Kicked While Down: Virginia’s Criminalization of Addiction

March 26, 2020 by Benjamin Kamelhar

by Ryan Kelley

It is well-established that homelessness and addiction are closely related to one another. In fact, up to two-thirds of the homeless population cites substance abuse as a major factor in their becoming homeless.[1] Moreover, according to the National Coalition for the Homeless, thirty-eight percent of the homeless population currently suffers from alcohol dependency,[2] and up to half has suffered from alcohol abuse now or in the past.[3]

 

Effective solutions to this problem are imperative, and yet they have proven highly elusive. In some states, frustrated lawmakers have turned to criminalization as their preferred method of preventing addiction amongst the homeless. This approach has made it difficult for many people experiencing homelessness to maintain employment and secure long-term housing, and has led to their regular harassment and embarrassment.[4] Nonetheless, it is this approach that has been endorsed by Virginia courts and lawmakers for decades. That is, until recently.

 

Virginia’s “habitual drunkard” law was first enacted in 1993.[5] Under the statute, courts have the power to “enter an order of interdiction prohibiting the sale of alcoholic beverages” to anyone who “has shown himself to be an habitual drunkard.”[6] The law leaves the term “habitual drunkard” undefined, and lacks any standard that might help gauge the sort of behavior that would qualify someone as such.[7] Furthermore, while the statute requires that anyone subject to an interdiction order be given a hearing before being placed in this category, often these hearings are conducted outside the presence of the defendant.[8]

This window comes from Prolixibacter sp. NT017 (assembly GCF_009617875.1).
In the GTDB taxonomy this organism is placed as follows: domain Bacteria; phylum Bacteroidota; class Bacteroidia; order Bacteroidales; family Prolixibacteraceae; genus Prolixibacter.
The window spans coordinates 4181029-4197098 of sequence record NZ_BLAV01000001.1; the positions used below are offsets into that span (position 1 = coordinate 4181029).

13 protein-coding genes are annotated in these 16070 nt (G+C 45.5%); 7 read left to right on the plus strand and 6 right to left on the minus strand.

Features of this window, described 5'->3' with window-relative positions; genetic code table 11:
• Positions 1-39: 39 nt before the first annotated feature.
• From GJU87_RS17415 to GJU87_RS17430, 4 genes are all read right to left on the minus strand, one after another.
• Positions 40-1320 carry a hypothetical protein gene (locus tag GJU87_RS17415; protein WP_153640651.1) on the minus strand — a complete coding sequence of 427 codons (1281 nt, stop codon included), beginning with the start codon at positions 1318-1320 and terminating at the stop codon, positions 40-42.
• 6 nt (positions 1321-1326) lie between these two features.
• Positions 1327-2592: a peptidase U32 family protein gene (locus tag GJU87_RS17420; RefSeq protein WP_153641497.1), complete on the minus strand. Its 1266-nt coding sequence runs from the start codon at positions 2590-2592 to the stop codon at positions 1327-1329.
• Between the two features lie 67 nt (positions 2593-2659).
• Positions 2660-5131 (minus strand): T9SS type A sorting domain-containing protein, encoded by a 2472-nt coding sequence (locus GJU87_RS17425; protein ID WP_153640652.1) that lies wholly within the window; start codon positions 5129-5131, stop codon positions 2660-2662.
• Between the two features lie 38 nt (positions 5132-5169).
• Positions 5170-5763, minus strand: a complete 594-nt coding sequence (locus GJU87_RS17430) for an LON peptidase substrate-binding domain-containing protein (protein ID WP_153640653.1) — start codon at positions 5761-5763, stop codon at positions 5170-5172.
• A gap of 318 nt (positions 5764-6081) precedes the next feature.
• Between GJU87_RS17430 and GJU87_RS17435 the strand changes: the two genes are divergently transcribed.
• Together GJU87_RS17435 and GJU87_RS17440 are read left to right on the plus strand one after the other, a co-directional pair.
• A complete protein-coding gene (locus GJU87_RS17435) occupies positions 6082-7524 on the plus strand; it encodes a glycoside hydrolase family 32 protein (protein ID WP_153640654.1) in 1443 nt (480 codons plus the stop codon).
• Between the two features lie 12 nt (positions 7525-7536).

To be labeled a “habitual drunkard” under the law is a bad enough stigma in itself. But arguably even worse than this label are the criminal penalties associated with it, which include “confinement in jail for not more than twelve months and a fine of not more than $2,500, either or both,” for any “habitual drunkards” who consume, purchase, or possess alcohol, or who even attempt to do so.[9] It is a draconian penalty, even more so when one considers its widespread imposition on one of the most vulnerable groups of people in the country;[10] some jurisdictions, including Richmond and Arlington, simply refused to enforce the law.[11]